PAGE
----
080918: Stuff

I found a rusty old box at a yard sale last Saturday. I never know when something like that might make a good prop. The deal came to one dollar but I had to take its contents. I am now the proud owner of a rusty box full of rusty nuts and bolts. And that is how artists’ studios fill up with all kinds of stuff. Some might even call it junk.

As I looked at the contents of the box I soon realized that I have shelves and boxes full of stuff, work surfaces filled with multiple items, etc. And that’s today’s subject – all from my studio inside and out. Nuts and bolts followed by a near infinity of paint brushes to…


Box of Props

Reams of Scribbled Paper

Wiry Branches

Dead and Dying Flowers




A Garden of Props

Rocks from Jasper Beach


On a completely different note, I ran across these two images in an old folder and had to bring them out – both from about ten years ago.


One final note – we’ll be away for a couple of weeks, eating lots of ice cream!

Thanks for the visit.


I’ve been going through boxes that have been stored for way too long – finding a few things that deserve to be saved but much more that should have been tossed long ago. Thousands of chromes and prints, old tearsheets, daytimers, etc. Anyway, the image above definitely deserved to be saved. A Polaroid transfer from a visit with my son to the pumpkin patch a long time ago. Most appropriate for this time of year. Glad I found it!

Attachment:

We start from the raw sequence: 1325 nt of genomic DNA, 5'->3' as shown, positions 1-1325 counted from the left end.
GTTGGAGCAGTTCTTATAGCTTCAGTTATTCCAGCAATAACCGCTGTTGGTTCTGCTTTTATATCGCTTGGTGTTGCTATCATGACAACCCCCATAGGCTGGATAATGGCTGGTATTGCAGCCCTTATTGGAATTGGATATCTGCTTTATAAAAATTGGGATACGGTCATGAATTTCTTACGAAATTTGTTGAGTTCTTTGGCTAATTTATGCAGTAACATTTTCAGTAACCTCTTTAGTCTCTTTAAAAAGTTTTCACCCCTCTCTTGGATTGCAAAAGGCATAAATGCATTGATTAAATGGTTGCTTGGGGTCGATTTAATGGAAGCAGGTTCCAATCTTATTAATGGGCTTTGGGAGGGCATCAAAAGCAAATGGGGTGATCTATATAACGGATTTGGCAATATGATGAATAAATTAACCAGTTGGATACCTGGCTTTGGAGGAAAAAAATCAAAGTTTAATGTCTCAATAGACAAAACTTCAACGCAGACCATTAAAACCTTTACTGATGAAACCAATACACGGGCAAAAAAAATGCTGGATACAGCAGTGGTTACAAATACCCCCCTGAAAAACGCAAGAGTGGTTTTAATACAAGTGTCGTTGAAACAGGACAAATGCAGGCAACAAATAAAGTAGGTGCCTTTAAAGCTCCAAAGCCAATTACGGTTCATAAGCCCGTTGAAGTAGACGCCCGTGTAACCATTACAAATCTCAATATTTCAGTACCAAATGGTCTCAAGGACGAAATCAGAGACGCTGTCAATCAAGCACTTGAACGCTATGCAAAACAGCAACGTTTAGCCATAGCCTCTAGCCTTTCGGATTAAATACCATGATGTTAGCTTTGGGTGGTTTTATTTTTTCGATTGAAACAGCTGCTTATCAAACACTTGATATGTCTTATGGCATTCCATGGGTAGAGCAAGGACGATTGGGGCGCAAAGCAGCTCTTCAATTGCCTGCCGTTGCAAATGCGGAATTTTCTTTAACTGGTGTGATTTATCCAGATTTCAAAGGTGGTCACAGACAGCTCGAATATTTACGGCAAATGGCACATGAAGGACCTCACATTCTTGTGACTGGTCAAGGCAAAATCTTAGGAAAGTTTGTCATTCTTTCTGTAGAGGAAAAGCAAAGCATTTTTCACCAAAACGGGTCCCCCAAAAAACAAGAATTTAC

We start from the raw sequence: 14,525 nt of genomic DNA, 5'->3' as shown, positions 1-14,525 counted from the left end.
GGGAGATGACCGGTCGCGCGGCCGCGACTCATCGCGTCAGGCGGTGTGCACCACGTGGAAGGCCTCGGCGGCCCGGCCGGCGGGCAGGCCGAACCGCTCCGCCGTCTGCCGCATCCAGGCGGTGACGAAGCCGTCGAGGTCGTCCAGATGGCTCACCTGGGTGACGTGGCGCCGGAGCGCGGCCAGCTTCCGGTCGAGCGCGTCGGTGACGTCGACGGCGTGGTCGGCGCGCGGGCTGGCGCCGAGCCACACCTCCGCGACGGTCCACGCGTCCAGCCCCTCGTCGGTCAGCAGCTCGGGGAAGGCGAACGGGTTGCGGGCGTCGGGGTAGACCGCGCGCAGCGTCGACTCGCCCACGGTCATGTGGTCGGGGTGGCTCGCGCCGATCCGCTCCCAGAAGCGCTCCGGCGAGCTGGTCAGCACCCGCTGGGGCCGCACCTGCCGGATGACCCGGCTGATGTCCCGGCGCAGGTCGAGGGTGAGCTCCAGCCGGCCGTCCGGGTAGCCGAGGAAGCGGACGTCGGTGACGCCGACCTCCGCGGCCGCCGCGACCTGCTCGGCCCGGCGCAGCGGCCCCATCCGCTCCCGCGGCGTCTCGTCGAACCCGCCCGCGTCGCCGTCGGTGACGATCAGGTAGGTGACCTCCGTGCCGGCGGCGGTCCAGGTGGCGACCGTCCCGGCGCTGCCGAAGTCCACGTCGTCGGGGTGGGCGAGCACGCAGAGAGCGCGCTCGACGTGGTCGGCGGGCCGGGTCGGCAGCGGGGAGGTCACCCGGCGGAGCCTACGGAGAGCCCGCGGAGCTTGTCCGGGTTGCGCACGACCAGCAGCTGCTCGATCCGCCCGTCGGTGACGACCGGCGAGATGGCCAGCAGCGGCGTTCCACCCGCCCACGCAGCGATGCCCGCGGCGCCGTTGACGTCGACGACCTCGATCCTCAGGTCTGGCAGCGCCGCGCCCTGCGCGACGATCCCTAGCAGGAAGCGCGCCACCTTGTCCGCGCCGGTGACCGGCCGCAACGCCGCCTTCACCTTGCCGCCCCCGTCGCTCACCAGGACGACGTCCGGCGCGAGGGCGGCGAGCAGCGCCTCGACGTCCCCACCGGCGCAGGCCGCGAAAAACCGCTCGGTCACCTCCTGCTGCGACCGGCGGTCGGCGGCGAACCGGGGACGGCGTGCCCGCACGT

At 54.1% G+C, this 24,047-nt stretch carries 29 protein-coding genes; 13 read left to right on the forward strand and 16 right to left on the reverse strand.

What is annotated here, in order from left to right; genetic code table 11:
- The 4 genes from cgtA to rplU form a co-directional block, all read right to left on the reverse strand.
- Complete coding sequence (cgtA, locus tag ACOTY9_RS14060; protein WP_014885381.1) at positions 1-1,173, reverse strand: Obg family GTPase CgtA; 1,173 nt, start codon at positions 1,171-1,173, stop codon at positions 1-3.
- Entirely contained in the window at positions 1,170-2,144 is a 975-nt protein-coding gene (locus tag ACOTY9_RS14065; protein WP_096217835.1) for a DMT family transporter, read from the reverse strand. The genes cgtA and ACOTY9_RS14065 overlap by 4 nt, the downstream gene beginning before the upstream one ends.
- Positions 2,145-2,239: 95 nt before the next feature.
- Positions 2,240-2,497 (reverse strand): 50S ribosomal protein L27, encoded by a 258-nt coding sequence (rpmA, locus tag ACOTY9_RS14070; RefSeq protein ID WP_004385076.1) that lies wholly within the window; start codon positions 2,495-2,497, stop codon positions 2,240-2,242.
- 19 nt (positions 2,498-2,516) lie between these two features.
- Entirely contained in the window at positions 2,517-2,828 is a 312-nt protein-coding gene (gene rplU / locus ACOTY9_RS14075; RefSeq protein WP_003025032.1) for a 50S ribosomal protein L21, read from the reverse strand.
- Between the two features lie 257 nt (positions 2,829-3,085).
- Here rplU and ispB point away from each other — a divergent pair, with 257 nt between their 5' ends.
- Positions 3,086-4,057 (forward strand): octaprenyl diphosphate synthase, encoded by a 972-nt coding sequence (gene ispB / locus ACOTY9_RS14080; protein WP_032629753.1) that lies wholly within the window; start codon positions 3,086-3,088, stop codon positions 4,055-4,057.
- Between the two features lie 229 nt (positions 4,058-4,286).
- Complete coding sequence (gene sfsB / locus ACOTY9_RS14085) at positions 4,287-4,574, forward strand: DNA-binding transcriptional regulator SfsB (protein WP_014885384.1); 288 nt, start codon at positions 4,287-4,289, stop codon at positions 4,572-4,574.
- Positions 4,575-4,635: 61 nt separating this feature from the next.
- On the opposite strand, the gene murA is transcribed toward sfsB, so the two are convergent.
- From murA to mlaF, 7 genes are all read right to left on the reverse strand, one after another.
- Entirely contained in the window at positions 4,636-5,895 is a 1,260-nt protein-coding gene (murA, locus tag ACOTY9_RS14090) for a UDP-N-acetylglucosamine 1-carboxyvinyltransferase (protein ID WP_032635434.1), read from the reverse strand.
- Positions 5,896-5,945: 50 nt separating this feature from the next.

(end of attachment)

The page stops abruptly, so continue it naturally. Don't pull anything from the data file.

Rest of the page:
We’ve had a few very fine autumn days lately, the kind that just want to make you move. Usually for me that means trying to sort out the many piles of fossil rocks that surround my studio. And, invariably, I notice features that I hadn’t seen during earlier encounters. It’s almost like finding fresh new subject matter. That’s great for making more images; not so great for sorting and organizing! But, then, I can live happily with that.

So today I present a mix of local fossils used in different ways. These three are a continuation of my Devonian Drawer series – the first time I’ve worked on that series in months.


I’m always looking for interesting and/or odd textures to experiment with, backgrounds that can work with certain fossils. In this case, storage once again yielded more opportunities (Maybe recycling the stored junk into one’s consciousness is an inexpensive and effective way to endlessly explore!) This time my attention was grabbed by a funky old frame that I bought years ago as a prop. The torn canvas of a rather forgettable painting provided some worthwhile starting points.




And finally, a few pairs. Brachiopods from the hill behind the studio. Trilobites from our recent visit to Ithaca. And, following the first frost of the season, a pair of flowers from my neighbor Bo’s spectacular garden.


Thank you as always for visiting. More images at www.artmurphy.com

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